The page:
Auction clearance rates unreliable metric for Sydney property buyers: Douglas Driscoll

Auction clearance rates unreliable metric for Sydney property buyers: Douglas Driscoll
Auction clearance rates unreliable metric for Sydney property buyers: Douglas Driscoll

GUEST OBSERVER

Sydney’s property market is buoyant but signs it’s still white hot should be dismissed, with clearance rates partly skewing market perceptions.

Auction clearance rates should not be the sole barometer for how the market is performing and could inadvertently spook buyers into rushing their decision, or sellers into choosing an auction sales method without considering alternatives that might achieve a better sale result for their property.

Many Australians watching the property market are unaware that auction clearance rates don’t constitute how many properties actually sell within a week. Last year the majority of properties were going to auction because it was a more efficient process and agents had confidence that these properties would almost certainly sell. Currently, there are fewer properties being sold by auction and a lot of agents are only taking the properties to auction that they perceive are guaranteed to sell. 

It’s very much a case of apples and oranges. We are still seeing almost all properties go to auction in certain pockets of the lower north shore and eastern suburbs, but this doesn’t reflect the entire market, especially when only about 10 per cent of properties go to auction in Sydney’s west – a community home to 12 percent of Australia’s entire population.

Sydney in itself is not selling a proportionate amount of properties at auction to make an accurate prognosis of the market. We are currently averaging around 300 properties going to auction over the weekends, but I think we should be looking at the results of total residential sales for the whole week, not just the auctions on the Saturday.

Rather than just using auction clearance rates as a barometer, I urge Australians to consider other metrics such as the average days on market and/or the price achieved as a percentage of the asking price. Auction clearance rates are simply a cross-section view of the market.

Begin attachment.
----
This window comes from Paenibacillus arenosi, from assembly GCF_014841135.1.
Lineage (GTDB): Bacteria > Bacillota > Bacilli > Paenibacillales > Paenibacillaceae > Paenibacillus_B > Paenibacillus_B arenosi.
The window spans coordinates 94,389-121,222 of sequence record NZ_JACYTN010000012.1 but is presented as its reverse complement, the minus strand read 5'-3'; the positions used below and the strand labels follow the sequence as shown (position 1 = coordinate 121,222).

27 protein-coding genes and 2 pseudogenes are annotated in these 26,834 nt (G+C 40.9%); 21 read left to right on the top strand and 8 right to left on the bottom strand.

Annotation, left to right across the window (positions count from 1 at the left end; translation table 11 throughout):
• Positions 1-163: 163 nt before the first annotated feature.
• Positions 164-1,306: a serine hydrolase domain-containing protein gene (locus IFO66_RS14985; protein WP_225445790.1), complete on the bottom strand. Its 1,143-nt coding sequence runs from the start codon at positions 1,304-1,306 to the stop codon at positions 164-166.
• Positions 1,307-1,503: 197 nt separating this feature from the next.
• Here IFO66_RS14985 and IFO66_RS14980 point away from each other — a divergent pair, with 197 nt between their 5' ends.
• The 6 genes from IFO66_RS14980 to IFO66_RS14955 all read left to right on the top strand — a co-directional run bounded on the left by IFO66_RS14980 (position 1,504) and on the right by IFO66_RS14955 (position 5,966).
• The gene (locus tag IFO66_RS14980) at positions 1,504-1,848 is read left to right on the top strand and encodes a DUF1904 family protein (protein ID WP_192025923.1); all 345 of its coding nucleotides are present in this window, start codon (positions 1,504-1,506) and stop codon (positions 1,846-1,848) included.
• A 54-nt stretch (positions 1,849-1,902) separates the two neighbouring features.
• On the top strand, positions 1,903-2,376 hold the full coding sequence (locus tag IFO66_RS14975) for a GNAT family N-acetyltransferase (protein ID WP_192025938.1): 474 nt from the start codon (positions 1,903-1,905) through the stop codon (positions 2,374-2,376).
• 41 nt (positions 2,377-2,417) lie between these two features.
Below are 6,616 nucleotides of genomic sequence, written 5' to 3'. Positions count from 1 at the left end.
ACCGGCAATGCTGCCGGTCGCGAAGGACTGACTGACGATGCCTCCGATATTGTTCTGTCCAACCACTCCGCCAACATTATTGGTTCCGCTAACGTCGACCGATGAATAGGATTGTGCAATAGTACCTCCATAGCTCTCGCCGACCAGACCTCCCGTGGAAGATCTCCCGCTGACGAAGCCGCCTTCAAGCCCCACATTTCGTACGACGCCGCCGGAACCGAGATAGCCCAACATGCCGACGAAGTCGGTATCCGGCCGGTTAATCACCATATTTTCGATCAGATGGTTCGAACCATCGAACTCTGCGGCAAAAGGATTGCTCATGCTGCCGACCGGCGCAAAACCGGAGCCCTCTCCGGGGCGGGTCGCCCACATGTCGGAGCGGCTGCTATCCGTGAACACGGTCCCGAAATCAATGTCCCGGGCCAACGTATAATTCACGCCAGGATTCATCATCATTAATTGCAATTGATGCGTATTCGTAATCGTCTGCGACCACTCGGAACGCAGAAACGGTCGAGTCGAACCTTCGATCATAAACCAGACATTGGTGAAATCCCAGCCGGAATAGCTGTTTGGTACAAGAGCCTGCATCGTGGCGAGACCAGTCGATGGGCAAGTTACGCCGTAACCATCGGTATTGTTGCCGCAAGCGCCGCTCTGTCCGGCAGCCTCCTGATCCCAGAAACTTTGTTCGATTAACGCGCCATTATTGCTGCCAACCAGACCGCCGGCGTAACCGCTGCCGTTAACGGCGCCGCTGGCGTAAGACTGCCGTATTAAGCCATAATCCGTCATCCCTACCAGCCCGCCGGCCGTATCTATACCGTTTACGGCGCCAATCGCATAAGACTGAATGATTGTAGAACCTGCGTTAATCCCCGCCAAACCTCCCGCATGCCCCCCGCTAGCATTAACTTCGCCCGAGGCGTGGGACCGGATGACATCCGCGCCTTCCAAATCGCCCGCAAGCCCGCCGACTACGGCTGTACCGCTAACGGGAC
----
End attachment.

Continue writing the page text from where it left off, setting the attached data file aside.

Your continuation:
Here are three tips

Review number of days properties spend on the market

When the number of days on market goes down, understandably it means that the market is doing well. Likewise, when the number of days goes up, it’s generally a sign that the market might be toughening, or – for Sydney – be a sign of a stabilising market. 

How Australians can make an informed opinion: 

Last year was very much a case of a high tide floating all boats but this year, despite the market still being strong, there are various nuances across different parts of our city. We shouldn’t be looking at Sydney as a whole, but at individual suburbs, and how things are moving and changing on a much more granular level. Consumers should spend time researching by monitoring listings, specifically, how long properties are on the market for.

Finally, no one knows the area better than local real estate agents and I strongly advocate people talking to the leading agents in their local area, to ensure they are well informed about how the market is performing.

According to data from CoreLogic, about 1,000 more properties are being listed for sale than this time last year but the average days on market for Sydney properties this July was 40 days, much different to the average of 26 days in July last year. This really shows how the market is performing and my advice is to look at these independent research findings to get further insight into what’s happening on the ground.